Otherwise, I walked downtown and to the post office. I liked my neighbors and I think they like me. We had block parties with great food, music and laughter. It was a jolly place to live. I miss it.

So when whoever it was said “Men are doomed to die before age 21 and everyone hides their children,” I took umbrage. It was just like Trump telling Black people that they might as well vote for him because “what did they have to lose?” In fact this guy who was supposedly “fighting” racism was essentially going out of his way to prove all the crap people like Trump say, is right. Sometimes, you have to step back and consider what you are really saying to the world.

Making racism the whole story is stupid and not true. Most people in “the hood” live normal lives. Those reputed heavily armed tanks full of crazed shooters don’t roam the streets. In the ten years we lived there, NO ONE shot at me, near me, or threatened me. I wasn’t raped, assaulted, or propositioned. Men were polite and helpful. Women were charming and funny. No one tried to break into our house. No one stole our cars, which  is more than I can say for living on Beacon Hill where both of our cars were stolen.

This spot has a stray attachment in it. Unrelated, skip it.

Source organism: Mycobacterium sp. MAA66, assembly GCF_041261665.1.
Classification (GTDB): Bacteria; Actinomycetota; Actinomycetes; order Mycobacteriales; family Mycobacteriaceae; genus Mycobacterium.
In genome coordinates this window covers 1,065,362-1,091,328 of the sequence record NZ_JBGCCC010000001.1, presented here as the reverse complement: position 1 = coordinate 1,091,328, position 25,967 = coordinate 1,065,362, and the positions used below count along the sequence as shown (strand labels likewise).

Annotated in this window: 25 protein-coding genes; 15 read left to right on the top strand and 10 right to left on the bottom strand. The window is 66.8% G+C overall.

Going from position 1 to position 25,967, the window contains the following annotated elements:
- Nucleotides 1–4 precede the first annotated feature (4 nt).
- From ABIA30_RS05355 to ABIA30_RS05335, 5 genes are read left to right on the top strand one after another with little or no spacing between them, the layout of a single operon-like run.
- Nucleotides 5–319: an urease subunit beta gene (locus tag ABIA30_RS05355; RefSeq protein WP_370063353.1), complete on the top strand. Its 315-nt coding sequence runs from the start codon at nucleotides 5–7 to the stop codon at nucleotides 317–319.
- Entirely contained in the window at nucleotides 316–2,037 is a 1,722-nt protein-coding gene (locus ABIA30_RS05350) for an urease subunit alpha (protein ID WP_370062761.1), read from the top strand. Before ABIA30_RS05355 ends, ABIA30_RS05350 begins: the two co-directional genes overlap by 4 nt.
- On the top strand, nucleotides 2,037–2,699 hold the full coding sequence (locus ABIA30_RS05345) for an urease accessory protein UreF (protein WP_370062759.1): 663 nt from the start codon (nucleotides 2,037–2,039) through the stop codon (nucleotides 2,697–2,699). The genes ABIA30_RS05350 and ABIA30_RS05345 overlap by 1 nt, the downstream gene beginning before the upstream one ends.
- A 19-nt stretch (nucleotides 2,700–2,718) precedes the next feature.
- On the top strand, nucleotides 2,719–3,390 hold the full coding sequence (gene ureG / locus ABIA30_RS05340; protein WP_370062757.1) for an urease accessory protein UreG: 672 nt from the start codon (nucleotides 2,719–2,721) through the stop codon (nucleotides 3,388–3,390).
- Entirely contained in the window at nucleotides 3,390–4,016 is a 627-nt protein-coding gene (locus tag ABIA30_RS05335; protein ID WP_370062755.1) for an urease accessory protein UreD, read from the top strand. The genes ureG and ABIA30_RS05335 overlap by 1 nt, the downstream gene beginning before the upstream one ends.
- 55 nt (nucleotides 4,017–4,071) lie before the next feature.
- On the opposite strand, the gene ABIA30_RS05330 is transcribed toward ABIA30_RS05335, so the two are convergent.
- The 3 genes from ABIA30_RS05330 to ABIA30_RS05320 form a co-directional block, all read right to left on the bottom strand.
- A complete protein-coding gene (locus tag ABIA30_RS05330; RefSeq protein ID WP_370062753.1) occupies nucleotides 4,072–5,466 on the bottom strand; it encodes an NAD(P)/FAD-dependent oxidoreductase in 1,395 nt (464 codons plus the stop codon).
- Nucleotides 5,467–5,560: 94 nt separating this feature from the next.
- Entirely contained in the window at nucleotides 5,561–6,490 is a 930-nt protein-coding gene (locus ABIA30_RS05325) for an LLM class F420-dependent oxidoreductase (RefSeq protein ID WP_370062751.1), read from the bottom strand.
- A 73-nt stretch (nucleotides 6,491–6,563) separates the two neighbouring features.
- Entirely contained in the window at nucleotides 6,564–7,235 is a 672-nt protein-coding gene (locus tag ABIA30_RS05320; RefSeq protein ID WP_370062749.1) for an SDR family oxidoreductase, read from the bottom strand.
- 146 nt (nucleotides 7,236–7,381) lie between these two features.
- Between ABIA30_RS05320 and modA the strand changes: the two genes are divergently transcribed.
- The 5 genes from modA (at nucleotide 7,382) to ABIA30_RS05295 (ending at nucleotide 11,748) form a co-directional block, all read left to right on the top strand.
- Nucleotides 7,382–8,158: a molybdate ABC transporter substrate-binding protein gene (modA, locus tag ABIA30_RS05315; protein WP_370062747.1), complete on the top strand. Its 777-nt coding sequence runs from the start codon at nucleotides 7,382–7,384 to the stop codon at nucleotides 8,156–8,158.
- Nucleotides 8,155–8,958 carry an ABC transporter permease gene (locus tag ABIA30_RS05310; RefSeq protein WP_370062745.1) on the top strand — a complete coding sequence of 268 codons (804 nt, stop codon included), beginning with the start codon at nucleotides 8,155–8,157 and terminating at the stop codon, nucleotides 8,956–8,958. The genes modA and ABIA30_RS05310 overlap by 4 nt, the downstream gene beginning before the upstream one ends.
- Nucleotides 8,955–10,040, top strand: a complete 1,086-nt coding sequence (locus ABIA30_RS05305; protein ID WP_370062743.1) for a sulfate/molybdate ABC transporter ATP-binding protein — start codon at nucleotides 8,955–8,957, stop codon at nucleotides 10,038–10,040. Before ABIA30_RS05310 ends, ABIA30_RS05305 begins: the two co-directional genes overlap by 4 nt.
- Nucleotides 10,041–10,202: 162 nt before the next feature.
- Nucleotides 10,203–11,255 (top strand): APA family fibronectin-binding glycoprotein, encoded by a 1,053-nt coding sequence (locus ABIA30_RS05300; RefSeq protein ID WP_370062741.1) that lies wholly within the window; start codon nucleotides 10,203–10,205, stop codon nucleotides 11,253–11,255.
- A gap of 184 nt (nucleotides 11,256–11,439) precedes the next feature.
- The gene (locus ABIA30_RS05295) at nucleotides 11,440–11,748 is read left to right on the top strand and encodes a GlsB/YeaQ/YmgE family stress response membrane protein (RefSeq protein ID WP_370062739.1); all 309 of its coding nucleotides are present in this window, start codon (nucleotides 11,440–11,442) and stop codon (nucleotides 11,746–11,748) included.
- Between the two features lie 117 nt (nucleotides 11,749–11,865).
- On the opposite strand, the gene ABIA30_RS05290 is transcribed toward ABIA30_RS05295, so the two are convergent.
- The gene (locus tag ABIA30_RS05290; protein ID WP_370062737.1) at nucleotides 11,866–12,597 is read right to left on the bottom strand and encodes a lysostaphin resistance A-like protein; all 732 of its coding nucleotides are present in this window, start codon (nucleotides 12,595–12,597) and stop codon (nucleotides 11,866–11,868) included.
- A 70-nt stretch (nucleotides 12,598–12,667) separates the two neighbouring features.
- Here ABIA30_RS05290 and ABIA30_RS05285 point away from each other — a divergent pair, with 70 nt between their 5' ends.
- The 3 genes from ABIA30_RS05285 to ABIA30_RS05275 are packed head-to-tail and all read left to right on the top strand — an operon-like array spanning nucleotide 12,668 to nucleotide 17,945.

There’s racism in Boston as there is everywhere. In my humble and apparently insignificant opinion, the serious racists don’t live in Boston.  They live in the white, wealthy suburbs. Those liberal places where everyone tells everyone tells everyone else how they many wonderful Black Friends they have, but you never see any of those friend around. They don’t visit — or get visited. Scratch that thin, brittle liberal surface and you’ve got a butt-load of racism underneath.


In fact, every state in the continental United States with the exception of Massachusetts, Rhode Island, New Hampshire and Vermont has had lynching casualties. 


Boston is a real city. Black neighborhoods, many mixed neighborhoods. In fact, most neighborhoods are mixed. Some a lot, some just a bit. There’s a lot of intermarriage. Kids go to school together and it stopped being a big deal a long time. If Boston isn’t the most diverse city in the U.S., it is also very far from the most racist.

Boston is a complicated city. People in Boston are often surprisingly casual about race. People work together, walk together, shop together. And — Boston has never had a lynching.

So I was in that group and just a few days later, I resigned from it. I can’t talk to people whose minds are rigidly made up. If there’s no chance of anyone changing his or her opinion, there’s no point in talking.

At some point in time, everyone will have to stop and hear what other people are saying. Otherwise, there will never be any problems solved in this land of ours